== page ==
"My family, my friends and my job make me happy, and I want all of it. I'm not going to be as hard on myself as I have been in the past; I don't believe in balance. Everyone always asks me about this, and I really don't. I'm not perfect, maybe I'll get two out of five things right one day, because we can't do it all. It's not fair. I'm allergic to balance!"
I don't think I asked it again, in the same way, after that. However, that doesn't mean I think it's a bad question.
A few months ago, Jennifer Garner gave a speech at the ELLE Women of the Year event where she shared that she and husband Ben Affleck had recently both spent a day doing press junkets. While she was asked about balancing work and family by every single reporter, all day long, Ben was not asked once. Instead, he was asked about the breasts of one of his costars.
The thing is, when I (and I believe the majority of female interviewers) ask this question, it is not a judgment, and not meant to be negative. For me, it's "You're like me, with kids and employment - do you have the same struggles? Can we bond over this? Do you have any tips that might help me? Can your perspective help me do better in some way?" I always ask about their work, but while my readers may not identify with the specific project we're discussing, they will almost always be able to connect to the "mom" side of the woman. Whether we're humble bloggers or A-list journalists, we want to please our readers and ask the questions they want answered. Which perhaps says something about those who posed the breasts question to Ben Affleck.- and what they think of their readers.
It's kind of like the go-to "Who are you wearing?" question asked of women ad nauseam throughout the awards season. Reporters assume viewers want to know. (Quite frankly, while I love checking out the fashion, I truly do not care "who" they are wearing, but I get that it's an art form and an industry, and the question must be asked.)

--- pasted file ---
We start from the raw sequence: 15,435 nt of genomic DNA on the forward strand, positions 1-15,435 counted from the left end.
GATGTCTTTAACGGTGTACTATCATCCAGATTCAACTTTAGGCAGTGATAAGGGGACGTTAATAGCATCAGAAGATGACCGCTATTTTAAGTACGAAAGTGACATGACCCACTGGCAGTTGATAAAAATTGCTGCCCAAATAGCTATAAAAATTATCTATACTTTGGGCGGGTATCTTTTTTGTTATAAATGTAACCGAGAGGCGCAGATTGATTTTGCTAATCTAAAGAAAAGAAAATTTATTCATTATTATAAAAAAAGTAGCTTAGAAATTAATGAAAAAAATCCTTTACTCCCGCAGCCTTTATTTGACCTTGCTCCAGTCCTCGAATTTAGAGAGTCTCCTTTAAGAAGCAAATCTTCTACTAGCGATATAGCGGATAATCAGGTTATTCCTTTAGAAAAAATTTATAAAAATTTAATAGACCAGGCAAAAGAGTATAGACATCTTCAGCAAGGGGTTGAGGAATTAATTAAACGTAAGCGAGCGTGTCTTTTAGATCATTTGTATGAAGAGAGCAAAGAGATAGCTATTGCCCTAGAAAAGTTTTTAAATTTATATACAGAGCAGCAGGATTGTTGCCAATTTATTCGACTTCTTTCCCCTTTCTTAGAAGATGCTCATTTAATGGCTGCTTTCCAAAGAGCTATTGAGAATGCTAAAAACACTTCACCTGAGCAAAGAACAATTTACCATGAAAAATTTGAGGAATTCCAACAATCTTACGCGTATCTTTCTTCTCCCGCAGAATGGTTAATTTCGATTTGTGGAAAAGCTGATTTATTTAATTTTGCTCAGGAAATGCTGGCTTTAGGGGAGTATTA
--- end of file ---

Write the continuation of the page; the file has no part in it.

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When I ask women how they juggle work and family...
What I don't mean: You shouldn't be trying to have both.
What I do mean: I'm trying to have both, and so are many of my readers.
What I don't mean: You're getting it wrong.
What I do mean: Are we getting it wrong?
What I don't mean: You should be worrying about this more than your partner.
What I do mean: We may be worrying about this more than our partners.
What I don't mean: You should feel guilty.
What I do mean: Do you feel guilty? Sometimes we do. Or we don't...but then think we're supposed to.
However, I know that the question can sometimes hurt. Cityline host Tracy Moore posted on social media a few months ago that an older woman (not a journalist) approached her at an after-hours event and lamented something to the effect of "It seems like you're always working - when do you ever see your children?" Ouch.
While Jennifer Garner asserted that she thinks it's time to change the conversation, she didn't say that we can't ask women about their families. Perhaps what would be the most refreshing change is if we also asked men about theirs.
P.S. I'm hoping to interview Jennifer in the future, and I promise not to ask that question. Or anything about any of her costars' breasts.